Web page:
Every day, attorneys act as advisors to parties negotiating and drafting contracts. Among those terms often left to the lawyers are choice-of-law provisions.
Which state’s law governs a dispute, in theory, should not matter. That’s because the law should seek to do justice and equity by giving effect to the intent of sophisticated parties negotiating at arm’s length. It often does. But a recent decision from a New York trial court serves as a reminder that the “intent of the parties” is not always a trump card, and that public policy can thwart the implementation of a choice-of-law provision that seeks to contract around the substantive law of the forum state.
In Samson Lending LLC v. Greenfield Management LLC, the plaintiff extended to the defendant a loan with an interest rate of 34%.1 The loan agreement was governed by Virginia law.1 After the plaintiff sued the defendant in New York state court, the defendant argued that the 34% interest rate violated New York’s criminal usury statute, Penal Law § 190.40, which caps interest rates at 25%. As a result, according to the defendant, the entire agreement–not just the choice-of-law provision–was void and unenforceable.2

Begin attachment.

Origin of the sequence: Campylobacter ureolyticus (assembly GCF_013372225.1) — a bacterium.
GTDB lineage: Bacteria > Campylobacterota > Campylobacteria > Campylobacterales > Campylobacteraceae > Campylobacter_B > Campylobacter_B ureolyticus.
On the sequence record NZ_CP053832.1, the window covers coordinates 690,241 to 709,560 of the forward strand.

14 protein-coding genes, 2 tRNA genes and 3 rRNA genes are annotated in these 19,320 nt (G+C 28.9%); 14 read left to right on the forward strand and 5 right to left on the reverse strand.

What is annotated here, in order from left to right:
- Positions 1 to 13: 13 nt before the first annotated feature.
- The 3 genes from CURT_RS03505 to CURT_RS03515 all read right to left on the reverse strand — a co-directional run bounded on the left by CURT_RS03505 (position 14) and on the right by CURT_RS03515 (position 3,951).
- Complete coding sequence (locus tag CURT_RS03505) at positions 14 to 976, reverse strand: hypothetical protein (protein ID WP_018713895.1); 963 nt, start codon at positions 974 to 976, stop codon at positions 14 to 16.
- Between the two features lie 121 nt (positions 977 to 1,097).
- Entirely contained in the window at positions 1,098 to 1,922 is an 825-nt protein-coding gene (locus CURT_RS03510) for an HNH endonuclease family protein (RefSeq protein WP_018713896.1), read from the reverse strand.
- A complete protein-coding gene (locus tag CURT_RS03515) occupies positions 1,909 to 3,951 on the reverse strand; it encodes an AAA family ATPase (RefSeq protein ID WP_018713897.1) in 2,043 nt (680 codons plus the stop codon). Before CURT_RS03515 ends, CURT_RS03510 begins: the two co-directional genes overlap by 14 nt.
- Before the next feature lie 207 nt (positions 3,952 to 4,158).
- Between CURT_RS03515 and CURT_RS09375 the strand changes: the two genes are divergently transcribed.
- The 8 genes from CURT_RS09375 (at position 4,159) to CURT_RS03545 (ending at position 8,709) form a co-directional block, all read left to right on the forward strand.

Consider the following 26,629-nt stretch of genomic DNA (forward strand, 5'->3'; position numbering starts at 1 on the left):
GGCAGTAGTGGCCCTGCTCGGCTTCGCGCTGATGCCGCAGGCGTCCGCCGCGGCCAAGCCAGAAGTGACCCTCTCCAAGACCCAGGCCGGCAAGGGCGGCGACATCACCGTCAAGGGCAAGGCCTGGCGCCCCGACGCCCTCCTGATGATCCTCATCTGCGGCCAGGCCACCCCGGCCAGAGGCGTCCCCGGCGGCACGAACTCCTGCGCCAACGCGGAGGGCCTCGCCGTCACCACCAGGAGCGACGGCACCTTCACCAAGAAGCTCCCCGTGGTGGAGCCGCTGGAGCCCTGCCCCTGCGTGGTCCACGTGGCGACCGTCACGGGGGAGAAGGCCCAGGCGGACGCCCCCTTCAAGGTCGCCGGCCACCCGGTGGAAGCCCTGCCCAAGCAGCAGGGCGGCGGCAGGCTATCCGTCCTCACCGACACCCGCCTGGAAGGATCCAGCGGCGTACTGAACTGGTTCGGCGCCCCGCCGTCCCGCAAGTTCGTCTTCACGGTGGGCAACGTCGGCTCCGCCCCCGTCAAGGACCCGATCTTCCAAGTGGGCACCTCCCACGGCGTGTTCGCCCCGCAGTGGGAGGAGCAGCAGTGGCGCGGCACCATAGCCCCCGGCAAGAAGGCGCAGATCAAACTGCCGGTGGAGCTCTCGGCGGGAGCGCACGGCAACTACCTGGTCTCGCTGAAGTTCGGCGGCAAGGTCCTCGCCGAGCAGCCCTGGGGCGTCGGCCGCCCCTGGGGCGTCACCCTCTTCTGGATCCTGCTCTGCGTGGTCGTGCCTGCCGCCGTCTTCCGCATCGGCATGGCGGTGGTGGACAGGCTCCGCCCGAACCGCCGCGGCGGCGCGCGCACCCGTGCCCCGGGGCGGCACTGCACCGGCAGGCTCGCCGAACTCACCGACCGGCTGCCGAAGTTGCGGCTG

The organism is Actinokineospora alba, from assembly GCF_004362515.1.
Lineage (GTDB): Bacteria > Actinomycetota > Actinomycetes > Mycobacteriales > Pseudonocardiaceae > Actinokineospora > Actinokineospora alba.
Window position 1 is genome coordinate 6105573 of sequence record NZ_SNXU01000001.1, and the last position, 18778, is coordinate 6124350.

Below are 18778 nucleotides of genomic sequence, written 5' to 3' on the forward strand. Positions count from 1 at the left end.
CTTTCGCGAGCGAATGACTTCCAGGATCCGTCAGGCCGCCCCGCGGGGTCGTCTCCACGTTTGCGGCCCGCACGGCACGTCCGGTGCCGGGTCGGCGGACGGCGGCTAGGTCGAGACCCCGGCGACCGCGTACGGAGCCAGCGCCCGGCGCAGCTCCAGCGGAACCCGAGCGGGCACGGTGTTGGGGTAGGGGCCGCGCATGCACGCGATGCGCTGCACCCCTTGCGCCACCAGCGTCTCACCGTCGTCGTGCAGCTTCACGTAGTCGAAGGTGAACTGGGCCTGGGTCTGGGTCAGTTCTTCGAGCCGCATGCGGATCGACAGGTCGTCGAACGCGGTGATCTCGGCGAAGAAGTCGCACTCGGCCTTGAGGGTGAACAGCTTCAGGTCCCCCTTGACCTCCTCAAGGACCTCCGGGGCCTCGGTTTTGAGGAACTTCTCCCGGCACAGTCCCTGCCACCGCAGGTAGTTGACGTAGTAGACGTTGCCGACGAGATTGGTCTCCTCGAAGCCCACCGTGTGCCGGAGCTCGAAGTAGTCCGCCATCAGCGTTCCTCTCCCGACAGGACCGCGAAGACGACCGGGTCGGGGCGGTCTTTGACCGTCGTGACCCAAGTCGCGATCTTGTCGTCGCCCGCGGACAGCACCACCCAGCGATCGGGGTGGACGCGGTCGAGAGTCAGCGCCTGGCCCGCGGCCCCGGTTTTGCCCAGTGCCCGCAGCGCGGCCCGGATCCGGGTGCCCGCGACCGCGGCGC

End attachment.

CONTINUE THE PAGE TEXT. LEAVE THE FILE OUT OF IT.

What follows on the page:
The court agreed. The court recognized that New York courts “generally enforce choice-of-law clauses and” interpret contracts “so as to effectuate the parties’ intent.”3 But there are limits. “Courts will not, for example, enforce agreements that are illegal or where the chosen law violates ‘some fundamental principle of justice, some prevalent conception of good morals, some deep-rooted tradition of the common weal.’”4
When considering an invocation of that defense, New York courts first assess whether “New York has a sufficient nexus to the case” at bar “to allow [the] Court to consider” such an argument.5 In Samson Lending, there was such a nexus because the “plaintiff is a corporation authorized to conduct business in New York, is located in New York, [and] made all its business decisions relevant to the agreement in New York, and the loan was made in New York.”6 Given that charging 34% interest is a felony under New York law, the court concluded that applying Virginia law, which permits loans that New York deems usury, “would be offensive to the fundamental public policy of” New York.7
Samson Lending is a stark reminder that liberty of contract and the intent of the parties are not absolute. Rather, public policy can thwart the intention of the parties when it is clear that one or more of the parties are attempting to contract around a fundamental policy of the forum. Drafters beware!
4 Id. (emphasis added) (quoting Cooney v. Osgood Mach., Inc., 81 NY2d 66, 78 ).